Mental health is billion-dollar issue in Australian workplaces. We look at why it’s so important.
Mental health is a huge workplace issue that should be top of mind for managers and leaders across all industries.
Why? Because investing in mental health is a win-win for organisations – as Virgin CEO Richard Branson says, “happy employees, happy customers, happy investors.”
Mental health conditions are common and, when left untreated, expensive. According to the Australian Bureau of Statistics, 45 per cent of Australians between the ages of 16 and 85 will experience a mental health condition in their lifetime. It’s estimated that untreated mental health conditions cost Australian workplaces approximately $10.9 billion per year – $4.7 billion in absenteeism, $6.1 billion in presenteeism and $146 million in compensation claims.
The State of Workplace Mental Health in Australia report by beyondblue found that one in five Australian employees say that they have taken time off work due to feeling mentally unwell in the past 12 months. Employees who believed their workplace was mentally unhealthy were almost four times more likely to have stayed home from work due to their mental state.
According to Safe Work Australia, 91 per cent of workers’ compensation claims involving a mental health condition were linked to work-related stress or mental stress between 2010–11 and 2014–15. The occupations with the highest rates of workers’ compensation claims for mental health issues were train and tram drivers, police, Indigenous health workers, prison officers and ambulance officers and paramedics.
The most common sources of stress were work pressure (31 per cent), work-related harassment and/or bullying (27 per cent) and exposure to workplace or occupational violence (14 per cent).
Workplace bullying, defined as “repeated and unreasonable behaviour directed towards an employee or group of employees that creates a risk to health and safety”, is a risk factor for anxiety, depression and suicide. A serious workplace issue, bullying costs Australian organisations between $6 billion and $36 billion every year through absenteeism and reduced productivity.
Investing in mental health
It clearly makes good business sense for employers to create a mentally healthy workplace for workers. Analysis by PricewaterhouseCoopers found that the return on investment (ROI) on investment in mental health was 2.3 – so for every dollar an organisation spends on creating a mentally healthy workplace, it gains on average $2.30 in benefits.
Employers also have specific legal requirements regarding mental health in the workplace. Under the national Disability Discrimination Act, an employer must make reasonable adjustments for an employee who has a mental health condition, as long as they can still perform the core requirements of the job. Employers must also prevent harassment of an employee who has a mental health condition.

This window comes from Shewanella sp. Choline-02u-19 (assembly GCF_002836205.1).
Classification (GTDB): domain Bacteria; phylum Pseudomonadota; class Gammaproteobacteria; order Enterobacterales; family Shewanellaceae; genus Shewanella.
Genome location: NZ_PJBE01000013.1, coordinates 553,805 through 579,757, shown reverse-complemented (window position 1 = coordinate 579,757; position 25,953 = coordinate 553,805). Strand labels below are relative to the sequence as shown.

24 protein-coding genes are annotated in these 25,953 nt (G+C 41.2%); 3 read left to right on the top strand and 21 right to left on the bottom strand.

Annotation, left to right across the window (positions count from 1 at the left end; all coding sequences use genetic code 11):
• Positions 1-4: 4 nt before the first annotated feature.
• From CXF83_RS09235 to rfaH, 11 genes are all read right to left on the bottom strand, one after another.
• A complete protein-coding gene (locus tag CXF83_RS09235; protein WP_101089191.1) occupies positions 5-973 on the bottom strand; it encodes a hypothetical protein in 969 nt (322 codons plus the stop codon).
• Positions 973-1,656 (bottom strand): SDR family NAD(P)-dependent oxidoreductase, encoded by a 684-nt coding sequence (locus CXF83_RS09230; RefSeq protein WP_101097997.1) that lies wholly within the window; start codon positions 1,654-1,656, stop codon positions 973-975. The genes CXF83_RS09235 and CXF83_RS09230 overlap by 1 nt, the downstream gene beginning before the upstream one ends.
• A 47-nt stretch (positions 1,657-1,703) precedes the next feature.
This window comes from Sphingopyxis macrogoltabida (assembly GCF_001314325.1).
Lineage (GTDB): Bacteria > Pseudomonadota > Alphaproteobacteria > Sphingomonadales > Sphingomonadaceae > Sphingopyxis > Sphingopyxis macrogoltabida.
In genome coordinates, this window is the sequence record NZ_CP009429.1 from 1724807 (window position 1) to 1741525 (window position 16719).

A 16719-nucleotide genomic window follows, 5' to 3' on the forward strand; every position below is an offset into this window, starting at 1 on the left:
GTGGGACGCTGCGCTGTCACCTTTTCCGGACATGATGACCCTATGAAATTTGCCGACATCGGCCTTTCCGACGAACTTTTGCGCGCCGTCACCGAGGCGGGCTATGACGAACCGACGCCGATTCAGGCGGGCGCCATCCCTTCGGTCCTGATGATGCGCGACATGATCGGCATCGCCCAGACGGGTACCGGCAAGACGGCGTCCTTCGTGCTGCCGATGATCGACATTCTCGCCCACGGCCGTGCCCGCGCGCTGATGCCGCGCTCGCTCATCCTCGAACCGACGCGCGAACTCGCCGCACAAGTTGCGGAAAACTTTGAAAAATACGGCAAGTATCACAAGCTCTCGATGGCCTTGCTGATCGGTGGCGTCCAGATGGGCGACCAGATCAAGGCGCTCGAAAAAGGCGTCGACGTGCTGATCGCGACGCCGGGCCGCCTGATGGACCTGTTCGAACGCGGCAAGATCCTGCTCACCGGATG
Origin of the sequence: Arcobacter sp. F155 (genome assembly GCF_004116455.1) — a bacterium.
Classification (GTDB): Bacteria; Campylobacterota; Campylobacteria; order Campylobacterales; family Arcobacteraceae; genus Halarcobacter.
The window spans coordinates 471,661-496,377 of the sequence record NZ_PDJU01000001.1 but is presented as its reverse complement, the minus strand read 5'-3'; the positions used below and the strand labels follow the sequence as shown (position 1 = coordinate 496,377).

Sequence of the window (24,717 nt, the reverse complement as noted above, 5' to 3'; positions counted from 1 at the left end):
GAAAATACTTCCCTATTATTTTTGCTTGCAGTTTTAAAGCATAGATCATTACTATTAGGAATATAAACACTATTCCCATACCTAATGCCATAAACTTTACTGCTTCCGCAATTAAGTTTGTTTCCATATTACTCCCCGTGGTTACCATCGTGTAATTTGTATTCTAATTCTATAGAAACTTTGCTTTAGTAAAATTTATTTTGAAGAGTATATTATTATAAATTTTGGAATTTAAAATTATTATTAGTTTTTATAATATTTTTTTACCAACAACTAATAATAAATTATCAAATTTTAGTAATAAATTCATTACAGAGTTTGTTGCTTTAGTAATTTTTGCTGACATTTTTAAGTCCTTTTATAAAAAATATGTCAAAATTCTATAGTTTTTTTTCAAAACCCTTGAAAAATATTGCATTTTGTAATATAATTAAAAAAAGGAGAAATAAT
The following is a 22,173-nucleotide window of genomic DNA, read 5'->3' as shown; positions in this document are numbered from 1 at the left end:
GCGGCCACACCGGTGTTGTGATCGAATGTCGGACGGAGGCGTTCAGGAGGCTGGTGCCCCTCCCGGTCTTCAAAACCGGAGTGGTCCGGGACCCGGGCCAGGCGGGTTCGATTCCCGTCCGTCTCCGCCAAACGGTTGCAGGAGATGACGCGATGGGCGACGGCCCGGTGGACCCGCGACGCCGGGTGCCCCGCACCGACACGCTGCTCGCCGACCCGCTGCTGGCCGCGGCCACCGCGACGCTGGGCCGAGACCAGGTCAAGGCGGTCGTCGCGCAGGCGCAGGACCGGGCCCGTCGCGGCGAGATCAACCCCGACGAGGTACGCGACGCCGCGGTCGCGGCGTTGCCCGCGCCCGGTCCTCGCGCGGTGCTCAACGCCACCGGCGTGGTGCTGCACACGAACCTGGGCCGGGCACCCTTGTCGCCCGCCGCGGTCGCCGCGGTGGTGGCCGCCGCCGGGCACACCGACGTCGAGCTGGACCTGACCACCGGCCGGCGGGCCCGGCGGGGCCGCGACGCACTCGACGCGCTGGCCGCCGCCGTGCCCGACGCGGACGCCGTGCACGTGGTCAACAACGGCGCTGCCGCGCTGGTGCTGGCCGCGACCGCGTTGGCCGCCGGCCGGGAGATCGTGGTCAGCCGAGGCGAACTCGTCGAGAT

Workplace health and safety regulations also require employers to ensure the safety of their employees, which means protecting staff from psychological as well as physical risks. At the same time, workers have a responsibility to take care of their health and safety and not to jeopardise the health and safety of others.
Mental health is something the broader community strongly cares about. According to the State of Workplace Mental Health in Australia report, nine out of ten Australian employees believe mentally healthy workplaces are important, but only five in ten think their workplace is mentally healthy.
What does a mentally healthy workplace look like?
According to the Heads Up website, a mentally healthy workplace has a positive work culture, manages stress and other health risks, supports people with a mental health condition, and has a zero-tolerance approach to discrimination.
The State of Workplace Mental Health in Australia states that: “A mentally healthy workplace is one that protects and promotes mental health and empowers people to seek help for depression and anxiety, for the benefit of the individual, organisation and community.”
It’s vital that leaders and senior management talk about how they value mental health in the workplace and implement policies that demonstrate their commitment to the issue – whether it’s offering flexible conditions, providing counselling and training in mental health or minimising overtime.
Read more about healthy workplaces at the Heads Up website.